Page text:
In owning the means of production and distribution – the raw resources, factories, communication and transport system and distribution points - the capitalist class force the working class onto to the labour market to sell their ability to work or labour power for a wage or salary. The function of the capitalist class is to ensure the exploitation of the working class; the generation of surplus value and the expansion of value from one circuit of production to the next. Marx refers to the capitalist class as the “personification of capital” because what drives this class forward is the accumulation of capital as an anti-social objective under pain of competition.

Marx’s own understanding of Capitalism

Marx gave an understanding of capitalism in his three volume work Capital. Marx did not discover the working class but he did reveal the way the working class is exploited by the capitalist class in the productive process and why the working class was also a revolutionary class in resolving the contradictions thrown up by generalised commodity production and exchange for profit.

Marx showed that the labour power sold by the working class as a commodity in exchange for a wage has a value through being determined by the socially necessary time required to produce this commodity. The value of labour power depends on the amount of socially necessary labour to produce the essential necessities of social existence for the worker and their family under capitalism – food, clothes, housing and so on.

However, during the working week the working class works a necessary labour time. During this time the working class produce the value of their wages. But if this takes 25 hours of a 37 hour week the working class still have to continue working a surplus labour time of 12 hours. During the period of surplus labour time the working class produce a surplus value congealed in the commodities they produce for their employers. And when these commodities are sold on the market they realise a profit which is shared out among the capitalist class in the form of unearned income of rent, Interest and profit.

The exploitation of the working class by the capitalist class takes place in “authoritarian countries” and “liberal countries” alike. The capitalist class in China exploits the working class just as the capitalist class do elsewhere throughout the world.

Exploitation takes place whether the capitalists are good, bad or indifferent towards the workers they employ; whether they evade tax or give to charitable causes; pay themselves huge bonuses or give money to capitalist political parties like the Tories, Labour and the Liberal Democratic.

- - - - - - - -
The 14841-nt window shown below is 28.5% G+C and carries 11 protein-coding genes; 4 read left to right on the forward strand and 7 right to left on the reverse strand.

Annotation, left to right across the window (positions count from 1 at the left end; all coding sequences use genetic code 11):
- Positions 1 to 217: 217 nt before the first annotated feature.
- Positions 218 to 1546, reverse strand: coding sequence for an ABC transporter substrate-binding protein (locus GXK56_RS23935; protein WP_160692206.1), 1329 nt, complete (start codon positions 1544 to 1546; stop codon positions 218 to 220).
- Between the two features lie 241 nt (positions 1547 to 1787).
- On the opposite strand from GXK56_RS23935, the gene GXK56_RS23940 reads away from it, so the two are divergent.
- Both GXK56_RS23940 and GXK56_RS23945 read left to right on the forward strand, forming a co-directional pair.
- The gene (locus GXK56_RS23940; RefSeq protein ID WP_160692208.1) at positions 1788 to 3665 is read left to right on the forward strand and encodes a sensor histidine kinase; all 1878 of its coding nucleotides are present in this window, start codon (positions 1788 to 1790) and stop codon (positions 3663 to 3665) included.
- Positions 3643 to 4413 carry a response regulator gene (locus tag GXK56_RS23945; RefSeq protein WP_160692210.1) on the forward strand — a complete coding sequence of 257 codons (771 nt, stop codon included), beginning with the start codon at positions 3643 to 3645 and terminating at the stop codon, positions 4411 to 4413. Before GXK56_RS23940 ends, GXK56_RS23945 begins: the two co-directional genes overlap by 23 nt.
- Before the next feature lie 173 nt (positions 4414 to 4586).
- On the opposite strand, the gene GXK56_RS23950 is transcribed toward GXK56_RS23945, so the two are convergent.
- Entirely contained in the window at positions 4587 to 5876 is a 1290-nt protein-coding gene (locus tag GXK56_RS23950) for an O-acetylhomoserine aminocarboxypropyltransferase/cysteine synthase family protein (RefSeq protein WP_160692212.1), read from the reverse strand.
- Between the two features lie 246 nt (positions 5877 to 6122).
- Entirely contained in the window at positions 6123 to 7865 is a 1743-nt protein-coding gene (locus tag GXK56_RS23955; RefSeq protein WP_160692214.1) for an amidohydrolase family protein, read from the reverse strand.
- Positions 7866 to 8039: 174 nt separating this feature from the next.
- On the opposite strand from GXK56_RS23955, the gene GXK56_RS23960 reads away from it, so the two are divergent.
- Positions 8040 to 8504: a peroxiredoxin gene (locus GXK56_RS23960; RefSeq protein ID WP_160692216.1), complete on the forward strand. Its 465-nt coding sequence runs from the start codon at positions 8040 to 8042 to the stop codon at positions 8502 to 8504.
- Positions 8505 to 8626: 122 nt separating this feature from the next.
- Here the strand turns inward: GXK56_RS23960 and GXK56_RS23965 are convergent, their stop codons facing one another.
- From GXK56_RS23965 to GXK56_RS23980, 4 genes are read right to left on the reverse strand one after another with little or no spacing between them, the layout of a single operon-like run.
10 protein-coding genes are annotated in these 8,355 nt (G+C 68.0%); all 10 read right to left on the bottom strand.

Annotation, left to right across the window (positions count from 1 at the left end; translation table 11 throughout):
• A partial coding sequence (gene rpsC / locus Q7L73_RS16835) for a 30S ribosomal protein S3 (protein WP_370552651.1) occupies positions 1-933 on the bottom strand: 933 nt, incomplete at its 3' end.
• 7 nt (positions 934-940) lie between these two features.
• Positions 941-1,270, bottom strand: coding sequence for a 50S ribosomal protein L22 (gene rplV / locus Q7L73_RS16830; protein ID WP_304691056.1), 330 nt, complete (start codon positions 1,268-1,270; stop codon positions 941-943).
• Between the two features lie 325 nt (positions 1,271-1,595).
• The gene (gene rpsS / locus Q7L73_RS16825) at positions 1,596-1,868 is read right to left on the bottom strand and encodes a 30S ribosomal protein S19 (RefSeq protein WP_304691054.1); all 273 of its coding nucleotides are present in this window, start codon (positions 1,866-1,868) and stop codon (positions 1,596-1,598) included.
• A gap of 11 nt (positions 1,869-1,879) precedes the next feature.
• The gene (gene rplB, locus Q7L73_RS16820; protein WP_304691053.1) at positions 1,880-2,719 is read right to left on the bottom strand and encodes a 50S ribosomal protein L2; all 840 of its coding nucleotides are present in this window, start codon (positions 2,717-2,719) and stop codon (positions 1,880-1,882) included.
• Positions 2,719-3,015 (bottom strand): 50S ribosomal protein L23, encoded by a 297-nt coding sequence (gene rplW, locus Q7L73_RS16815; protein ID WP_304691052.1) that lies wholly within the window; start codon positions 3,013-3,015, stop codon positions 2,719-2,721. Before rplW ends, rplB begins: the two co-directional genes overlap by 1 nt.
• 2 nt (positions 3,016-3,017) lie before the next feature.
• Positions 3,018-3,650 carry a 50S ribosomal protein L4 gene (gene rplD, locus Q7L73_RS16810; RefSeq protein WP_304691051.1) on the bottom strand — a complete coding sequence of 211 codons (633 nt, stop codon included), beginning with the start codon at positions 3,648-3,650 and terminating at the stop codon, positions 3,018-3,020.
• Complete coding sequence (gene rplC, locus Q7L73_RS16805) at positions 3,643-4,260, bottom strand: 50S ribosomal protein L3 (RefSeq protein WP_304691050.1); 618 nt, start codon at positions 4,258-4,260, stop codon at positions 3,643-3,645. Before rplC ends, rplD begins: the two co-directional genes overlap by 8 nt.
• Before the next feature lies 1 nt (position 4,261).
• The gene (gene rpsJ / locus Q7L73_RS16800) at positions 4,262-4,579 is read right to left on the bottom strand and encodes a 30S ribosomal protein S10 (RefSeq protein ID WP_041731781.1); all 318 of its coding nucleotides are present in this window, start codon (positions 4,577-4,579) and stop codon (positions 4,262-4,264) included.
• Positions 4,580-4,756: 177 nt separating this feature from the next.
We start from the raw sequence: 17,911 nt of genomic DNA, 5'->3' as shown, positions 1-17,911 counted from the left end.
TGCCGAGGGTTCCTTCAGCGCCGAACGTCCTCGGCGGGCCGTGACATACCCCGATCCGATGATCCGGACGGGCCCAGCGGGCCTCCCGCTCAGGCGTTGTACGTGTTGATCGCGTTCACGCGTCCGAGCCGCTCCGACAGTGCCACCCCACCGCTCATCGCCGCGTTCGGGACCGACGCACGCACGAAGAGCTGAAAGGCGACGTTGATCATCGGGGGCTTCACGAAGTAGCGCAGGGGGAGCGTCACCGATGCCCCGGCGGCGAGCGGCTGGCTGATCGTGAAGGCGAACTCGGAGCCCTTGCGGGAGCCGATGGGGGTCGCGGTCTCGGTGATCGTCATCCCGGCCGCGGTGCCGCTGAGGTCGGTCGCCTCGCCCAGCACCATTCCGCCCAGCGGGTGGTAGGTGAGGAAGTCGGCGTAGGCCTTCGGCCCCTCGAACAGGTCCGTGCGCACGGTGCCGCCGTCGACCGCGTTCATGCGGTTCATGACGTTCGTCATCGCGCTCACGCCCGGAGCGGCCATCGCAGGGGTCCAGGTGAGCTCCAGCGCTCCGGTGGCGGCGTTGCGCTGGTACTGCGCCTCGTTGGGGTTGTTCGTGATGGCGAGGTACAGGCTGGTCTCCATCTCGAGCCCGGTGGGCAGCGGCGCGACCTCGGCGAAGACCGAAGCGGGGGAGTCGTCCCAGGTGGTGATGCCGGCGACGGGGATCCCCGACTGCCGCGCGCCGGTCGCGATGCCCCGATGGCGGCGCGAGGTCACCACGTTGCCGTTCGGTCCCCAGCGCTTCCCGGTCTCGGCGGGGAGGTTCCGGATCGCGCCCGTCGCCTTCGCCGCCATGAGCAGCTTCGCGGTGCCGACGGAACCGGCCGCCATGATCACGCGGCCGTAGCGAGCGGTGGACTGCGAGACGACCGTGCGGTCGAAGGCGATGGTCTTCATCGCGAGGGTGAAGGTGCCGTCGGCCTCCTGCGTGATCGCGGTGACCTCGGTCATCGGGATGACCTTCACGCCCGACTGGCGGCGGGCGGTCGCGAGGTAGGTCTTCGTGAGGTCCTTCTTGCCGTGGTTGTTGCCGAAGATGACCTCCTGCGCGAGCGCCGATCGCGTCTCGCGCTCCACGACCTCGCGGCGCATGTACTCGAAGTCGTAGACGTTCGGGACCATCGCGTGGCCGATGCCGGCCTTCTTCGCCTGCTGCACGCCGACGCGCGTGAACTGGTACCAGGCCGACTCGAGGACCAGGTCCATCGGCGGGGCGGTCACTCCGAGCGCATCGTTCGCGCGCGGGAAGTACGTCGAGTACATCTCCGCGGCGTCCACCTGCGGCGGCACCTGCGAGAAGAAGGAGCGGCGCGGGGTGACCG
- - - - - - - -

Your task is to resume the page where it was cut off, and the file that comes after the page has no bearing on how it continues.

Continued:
The exploitation generates not only a class struggle over the intensity and extent of exploitation but also a political struggle by a revolutionary working class to free the forces of production including social labour from the impediment imposed by capitalist class relations.

Who won the class war?

For Bill gates and Warren Buffet to give away a sizeable proportion of their wealth is only to say that they are giving away a portion of their unearned income which has been derived from the exploitation of the working class in the first place. If Socialism existed and there was free and direct access to what people needed to live creative and worthwhile lives there would be no need for charity.

Although Cameron and other politicians shy away from using the terms “capitalist class” and “class struggle”, lest we forget, it was Warren Buffet who said of the class struggle: “My class has won: and it has been a rout”. Of course, it is too premature for Mr Buffet to say his class has won but it does give a lie to the claims made by defenders of the capitalist class that it does not exist.

Capitalism is neither good nor bad because the Socialist case against capitalism is not a moral one. Capitalism deliberately underproduces to the requirements of the market not in meeting human need. Capitalism can never work for “the greater good” as Ms Wheatcroft misleadingly believes because the profit system exists only to serve the privilege and comfort of the minority capitalist class.

When capitalism passes through an economic depression the pain can never be spread evenly but only onto the lives of workers and their families. And this is why Mr Buffet is wrong to believe the capitalist class has won. Capitalists could only win by demonstrating that capitalism can be run in the interest of all society; that it produces for people rather than for profit; and it no longer causes social problems like war, poverty and unemployment. They can’t. Everywhere in the world the experience of capitalism by the working class shows Buffet’s claim to be moonshine.

Wheatcroft’s worry is that people will look “for different answers”. Quite right; they should, but not from the failed politics of state nationalisation of the 1930’s which was only a different form of exploitative capitalism to the one found at the time in the US and Britain. Instead the working class should look to a Socialist answer to their problems and take conscious and political action to replace capitalist production for profit by the common ownership and democratic control of the means of production and distribution by all of society.